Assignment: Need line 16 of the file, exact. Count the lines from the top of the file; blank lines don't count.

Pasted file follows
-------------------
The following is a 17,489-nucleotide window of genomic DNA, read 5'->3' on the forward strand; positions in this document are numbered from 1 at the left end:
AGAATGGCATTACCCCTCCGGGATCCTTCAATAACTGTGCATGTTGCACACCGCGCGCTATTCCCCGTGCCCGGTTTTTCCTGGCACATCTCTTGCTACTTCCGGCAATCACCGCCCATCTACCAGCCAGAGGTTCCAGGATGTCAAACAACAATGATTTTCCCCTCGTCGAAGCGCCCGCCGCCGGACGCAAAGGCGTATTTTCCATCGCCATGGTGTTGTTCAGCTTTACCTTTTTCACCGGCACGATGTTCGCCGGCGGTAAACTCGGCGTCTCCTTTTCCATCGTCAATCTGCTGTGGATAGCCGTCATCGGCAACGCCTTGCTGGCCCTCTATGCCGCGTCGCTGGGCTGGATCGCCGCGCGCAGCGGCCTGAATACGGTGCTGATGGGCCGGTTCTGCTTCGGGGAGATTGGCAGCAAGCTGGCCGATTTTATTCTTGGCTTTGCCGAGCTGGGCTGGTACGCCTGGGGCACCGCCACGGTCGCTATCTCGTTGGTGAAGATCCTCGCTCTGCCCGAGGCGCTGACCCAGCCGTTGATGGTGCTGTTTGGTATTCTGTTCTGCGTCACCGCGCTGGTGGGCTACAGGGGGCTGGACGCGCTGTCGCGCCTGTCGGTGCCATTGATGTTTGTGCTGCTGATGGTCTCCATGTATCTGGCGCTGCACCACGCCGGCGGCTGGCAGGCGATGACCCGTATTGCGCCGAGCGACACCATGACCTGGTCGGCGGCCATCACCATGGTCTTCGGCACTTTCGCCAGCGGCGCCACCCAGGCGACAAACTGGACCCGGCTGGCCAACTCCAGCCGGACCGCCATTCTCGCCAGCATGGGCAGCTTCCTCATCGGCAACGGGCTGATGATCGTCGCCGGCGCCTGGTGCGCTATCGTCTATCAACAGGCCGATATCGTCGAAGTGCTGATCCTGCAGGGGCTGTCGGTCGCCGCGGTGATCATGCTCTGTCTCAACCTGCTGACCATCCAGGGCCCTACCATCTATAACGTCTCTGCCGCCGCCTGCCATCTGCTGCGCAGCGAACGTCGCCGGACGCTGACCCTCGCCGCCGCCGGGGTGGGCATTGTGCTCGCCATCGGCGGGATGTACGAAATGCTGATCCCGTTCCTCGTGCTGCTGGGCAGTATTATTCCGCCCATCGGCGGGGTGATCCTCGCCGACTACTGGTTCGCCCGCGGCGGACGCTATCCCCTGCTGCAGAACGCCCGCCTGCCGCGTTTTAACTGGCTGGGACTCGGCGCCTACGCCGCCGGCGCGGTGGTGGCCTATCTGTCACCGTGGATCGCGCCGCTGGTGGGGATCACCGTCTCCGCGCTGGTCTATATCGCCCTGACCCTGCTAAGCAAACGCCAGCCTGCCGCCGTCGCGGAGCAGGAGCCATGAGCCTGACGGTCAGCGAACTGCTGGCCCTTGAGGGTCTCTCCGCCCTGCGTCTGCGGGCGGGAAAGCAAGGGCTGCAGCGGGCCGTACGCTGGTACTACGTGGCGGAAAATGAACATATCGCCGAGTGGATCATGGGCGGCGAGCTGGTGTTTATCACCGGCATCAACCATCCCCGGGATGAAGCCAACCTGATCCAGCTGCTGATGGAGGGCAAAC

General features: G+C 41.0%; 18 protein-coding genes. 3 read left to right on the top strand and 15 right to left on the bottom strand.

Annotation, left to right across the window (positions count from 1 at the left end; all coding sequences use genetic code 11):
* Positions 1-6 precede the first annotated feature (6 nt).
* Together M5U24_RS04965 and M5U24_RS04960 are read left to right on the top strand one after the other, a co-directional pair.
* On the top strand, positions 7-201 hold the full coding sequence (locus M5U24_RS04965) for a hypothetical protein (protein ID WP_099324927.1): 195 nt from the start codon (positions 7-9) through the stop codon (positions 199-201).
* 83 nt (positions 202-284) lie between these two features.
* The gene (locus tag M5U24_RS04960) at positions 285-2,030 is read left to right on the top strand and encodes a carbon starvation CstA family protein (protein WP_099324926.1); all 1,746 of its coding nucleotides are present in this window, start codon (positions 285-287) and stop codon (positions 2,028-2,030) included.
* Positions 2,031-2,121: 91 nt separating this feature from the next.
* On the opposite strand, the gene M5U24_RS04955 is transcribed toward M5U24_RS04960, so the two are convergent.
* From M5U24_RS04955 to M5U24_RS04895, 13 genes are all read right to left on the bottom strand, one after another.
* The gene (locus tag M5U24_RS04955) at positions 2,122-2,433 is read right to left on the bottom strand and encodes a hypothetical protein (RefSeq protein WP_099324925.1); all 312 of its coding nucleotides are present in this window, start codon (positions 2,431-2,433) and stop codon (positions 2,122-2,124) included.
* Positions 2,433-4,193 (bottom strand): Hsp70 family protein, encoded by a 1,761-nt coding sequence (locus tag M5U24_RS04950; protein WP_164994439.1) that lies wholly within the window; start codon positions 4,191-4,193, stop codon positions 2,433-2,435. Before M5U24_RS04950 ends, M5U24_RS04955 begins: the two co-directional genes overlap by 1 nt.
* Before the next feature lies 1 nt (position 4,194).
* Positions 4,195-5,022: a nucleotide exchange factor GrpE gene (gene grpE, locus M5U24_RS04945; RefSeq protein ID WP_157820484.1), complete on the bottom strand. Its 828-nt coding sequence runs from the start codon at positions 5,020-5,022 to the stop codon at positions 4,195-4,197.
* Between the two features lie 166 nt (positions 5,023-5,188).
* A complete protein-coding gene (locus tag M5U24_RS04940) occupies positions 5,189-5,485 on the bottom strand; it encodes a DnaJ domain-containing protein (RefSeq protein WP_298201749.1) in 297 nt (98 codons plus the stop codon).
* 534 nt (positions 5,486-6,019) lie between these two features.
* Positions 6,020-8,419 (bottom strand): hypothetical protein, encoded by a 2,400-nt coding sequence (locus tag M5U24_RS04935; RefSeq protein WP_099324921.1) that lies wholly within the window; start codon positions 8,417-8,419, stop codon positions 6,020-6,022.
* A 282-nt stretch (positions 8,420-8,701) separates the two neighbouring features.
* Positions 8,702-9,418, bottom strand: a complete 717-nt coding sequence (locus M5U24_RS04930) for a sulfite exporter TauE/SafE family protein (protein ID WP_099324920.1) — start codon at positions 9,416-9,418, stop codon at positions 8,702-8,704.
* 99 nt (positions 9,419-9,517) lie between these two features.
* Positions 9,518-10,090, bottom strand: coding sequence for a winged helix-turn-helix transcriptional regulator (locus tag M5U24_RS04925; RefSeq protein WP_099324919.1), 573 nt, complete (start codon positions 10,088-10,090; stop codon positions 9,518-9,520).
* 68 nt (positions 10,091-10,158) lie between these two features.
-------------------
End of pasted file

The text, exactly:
* Positions 4,195-5,022: a nucleotide exchange factor GrpE gene (gene grpE, locus M5U24_RS04945; RefSeq protein ID WP_157820484.1), complete on the bottom strand. Its 828-nt coding sequence runs from the start codon at positions 5,020-5,022 to the stop codon at positions 4,195-4,197.